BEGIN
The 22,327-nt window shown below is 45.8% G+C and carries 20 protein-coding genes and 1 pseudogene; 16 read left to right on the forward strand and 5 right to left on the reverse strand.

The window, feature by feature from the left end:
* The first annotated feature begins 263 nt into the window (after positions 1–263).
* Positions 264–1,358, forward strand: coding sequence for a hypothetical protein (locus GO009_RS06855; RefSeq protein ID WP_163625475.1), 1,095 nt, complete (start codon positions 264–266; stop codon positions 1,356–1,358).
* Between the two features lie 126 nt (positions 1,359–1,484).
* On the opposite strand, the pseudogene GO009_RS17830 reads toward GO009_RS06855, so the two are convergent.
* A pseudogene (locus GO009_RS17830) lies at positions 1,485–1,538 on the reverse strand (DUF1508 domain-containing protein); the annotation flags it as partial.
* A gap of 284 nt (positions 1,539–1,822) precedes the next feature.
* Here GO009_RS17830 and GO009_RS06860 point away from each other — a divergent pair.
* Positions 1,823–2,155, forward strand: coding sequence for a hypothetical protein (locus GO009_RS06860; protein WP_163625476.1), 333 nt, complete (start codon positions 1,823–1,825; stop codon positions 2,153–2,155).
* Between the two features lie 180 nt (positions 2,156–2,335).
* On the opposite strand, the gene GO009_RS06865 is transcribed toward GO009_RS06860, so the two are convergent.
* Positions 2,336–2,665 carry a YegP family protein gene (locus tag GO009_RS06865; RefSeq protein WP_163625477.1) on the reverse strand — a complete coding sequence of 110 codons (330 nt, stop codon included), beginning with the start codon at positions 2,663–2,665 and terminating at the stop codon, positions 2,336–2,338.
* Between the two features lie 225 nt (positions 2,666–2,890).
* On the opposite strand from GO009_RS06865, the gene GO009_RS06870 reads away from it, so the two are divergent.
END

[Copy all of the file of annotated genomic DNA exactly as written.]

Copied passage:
The 22,327-nt window shown below is 45.8% G+C and carries 20 protein-coding genes and 1 pseudogene; 16 read left to right on the forward strand and 5 right to left on the reverse strand.

The window, feature by feature from the left end:
* The first annotated feature begins 263 nt into the window (after positions 1–263).
* Positions 264–1,358, forward strand: coding sequence for a hypothetical protein (locus GO009_RS06855; RefSeq protein ID WP_163625475.1), 1,095 nt, complete (start codon positions 264–266; stop codon positions 1,356–1,358).
* Between the two features lie 126 nt (positions 1,359–1,484).
* On the opposite strand, the pseudogene GO009_RS17830 reads toward GO009_RS06855, so the two are convergent.
* A pseudogene (locus GO009_RS17830) lies at positions 1,485–1,538 on the reverse strand (DUF1508 domain-containing protein); the annotation flags it as partial.
* A gap of 284 nt (positions 1,539–1,822) precedes the next feature.
* Here GO009_RS17830 and GO009_RS06860 point away from each other — a divergent pair.
* Positions 1,823–2,155, forward strand: coding sequence for a hypothetical protein (locus GO009_RS06860; protein WP_163625476.1), 333 nt, complete (start codon positions 1,823–1,825; stop codon positions 2,153–2,155).
* Between the two features lie 180 nt (positions 2,156–2,335).
* On the opposite strand, the gene GO009_RS06865 is transcribed toward GO009_RS06860, so the two are convergent.
* Positions 2,336–2,665 carry a YegP family protein gene (locus tag GO009_RS06865; RefSeq protein WP_163625477.1) on the reverse strand — a complete coding sequence of 110 codons (330 nt, stop codon included), beginning with the start codon at positions 2,663–2,665 and terminating at the stop codon, positions 2,336–2,338.
* Between the two features lie 225 nt (positions 2,666–2,890).
* On the opposite strand from GO009_RS06865, the gene GO009_RS06870 reads away from it, so the two are divergent.